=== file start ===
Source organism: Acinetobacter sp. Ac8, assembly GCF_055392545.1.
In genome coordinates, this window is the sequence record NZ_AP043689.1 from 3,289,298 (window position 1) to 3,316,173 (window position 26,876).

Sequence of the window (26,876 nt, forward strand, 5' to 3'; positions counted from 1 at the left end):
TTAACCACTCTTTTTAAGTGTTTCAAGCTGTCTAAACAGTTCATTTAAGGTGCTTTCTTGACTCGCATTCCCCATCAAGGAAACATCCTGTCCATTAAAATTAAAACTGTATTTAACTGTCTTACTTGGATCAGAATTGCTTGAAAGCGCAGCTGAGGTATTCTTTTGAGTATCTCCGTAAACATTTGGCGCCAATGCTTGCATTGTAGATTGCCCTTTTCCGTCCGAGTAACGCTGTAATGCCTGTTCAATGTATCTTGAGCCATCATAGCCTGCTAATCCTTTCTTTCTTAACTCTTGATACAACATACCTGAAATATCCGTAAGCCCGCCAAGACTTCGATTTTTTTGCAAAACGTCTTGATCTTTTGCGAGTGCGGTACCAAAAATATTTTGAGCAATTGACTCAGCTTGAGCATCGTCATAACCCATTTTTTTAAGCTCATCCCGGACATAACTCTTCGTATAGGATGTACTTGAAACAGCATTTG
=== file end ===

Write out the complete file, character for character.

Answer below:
Source organism: Acinetobacter sp. Ac8, assembly GCF_055392545.1.
In genome coordinates, this window is the sequence record NZ_AP043689.1 from 3,289,298 (window position 1) to 3,316,173 (window position 26,876).

Sequence of the window (26,876 nt, forward strand, 5' to 3'; positions counted from 1 at the left end):
TTAACCACTCTTTTTAAGTGTTTCAAGCTGTCTAAACAGTTCATTTAAGGTGCTTTCTTGACTCGCATTCCCCATCAAGGAAACATCCTGTCCATTAAAATTAAAACTGTATTTAACTGTCTTACTTGGATCAGAATTGCTTGAAAGCGCAGCTGAGGTATTCTTTTGAGTATCTCCGTAAACATTTGGCGCCAATGCTTGCATTGTAGATTGCCCTTTTCCGTCCGAGTAACGCTGTAATGCCTGTTCAATGTATCTTGAGCCATCATAGCCTGCTAATCCTTTCTTTCTTAACTCTTGATACAACATACCTGAAATATCCGTAAGCCCGCCAAGACTTCGATTTTTTTGCAAAACGTCTTGATCTTTTGCGAGTGCGGTACCAAAAATATTTTGAGCAATTGACTCAGCTTGAGCATCGTCATAACCCATTTTTTTAAGCTCATCCCGGACATAACTCTTCGTATAGGATGTACTTGAAACAGCATTTG